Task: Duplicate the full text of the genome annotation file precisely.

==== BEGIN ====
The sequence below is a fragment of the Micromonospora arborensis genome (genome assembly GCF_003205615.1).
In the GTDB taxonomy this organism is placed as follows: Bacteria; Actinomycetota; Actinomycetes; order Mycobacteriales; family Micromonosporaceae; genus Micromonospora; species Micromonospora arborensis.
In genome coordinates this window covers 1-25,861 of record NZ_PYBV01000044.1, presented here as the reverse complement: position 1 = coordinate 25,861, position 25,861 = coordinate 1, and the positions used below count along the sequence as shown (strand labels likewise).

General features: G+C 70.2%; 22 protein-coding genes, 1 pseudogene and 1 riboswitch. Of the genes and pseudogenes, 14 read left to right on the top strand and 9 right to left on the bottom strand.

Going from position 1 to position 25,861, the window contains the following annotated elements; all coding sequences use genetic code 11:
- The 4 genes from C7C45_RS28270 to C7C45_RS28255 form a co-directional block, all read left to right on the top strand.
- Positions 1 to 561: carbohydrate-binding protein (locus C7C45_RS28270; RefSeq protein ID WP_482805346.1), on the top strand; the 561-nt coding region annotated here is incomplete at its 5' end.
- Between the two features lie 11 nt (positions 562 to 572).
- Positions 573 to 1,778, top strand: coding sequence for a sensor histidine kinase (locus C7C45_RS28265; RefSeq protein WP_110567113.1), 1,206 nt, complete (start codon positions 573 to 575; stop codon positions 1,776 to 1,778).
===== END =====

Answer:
The sequence below is a fragment of the Micromonospora arborensis genome (genome assembly GCF_003205615.1).
In the GTDB taxonomy this organism is placed as follows: Bacteria; Actinomycetota; Actinomycetes; order Mycobacteriales; family Micromonosporaceae; genus Micromonospora; species Micromonospora arborensis.
In genome coordinates this window covers 1-25,861 of record NZ_PYBV01000044.1, presented here as the reverse complement: position 1 = coordinate 25,861, position 25,861 = coordinate 1, and the positions used below count along the sequence as shown (strand labels likewise).

General features: G+C 70.2%; 22 protein-coding genes, 1 pseudogene and 1 riboswitch. Of the genes and pseudogenes, 14 read left to right on the top strand and 9 right to left on the bottom strand.

Going from position 1 to position 25,861, the window contains the following annotated elements; all coding sequences use genetic code 11:
- The 4 genes from C7C45_RS28270 to C7C45_RS28255 form a co-directional block, all read left to right on the top strand.
- Positions 1 to 561: carbohydrate-binding protein (locus C7C45_RS28270; RefSeq protein ID WP_482805346.1), on the top strand; the 561-nt coding region annotated here is incomplete at its 5' end.
- Between the two features lie 11 nt (positions 562 to 572).
- Positions 573 to 1,778, top strand: coding sequence for a sensor histidine kinase (locus C7C45_RS28265; RefSeq protein WP_110567113.1), 1,206 nt, complete (start codon positions 573 to 575; stop codon positions 1,776 to 1,778).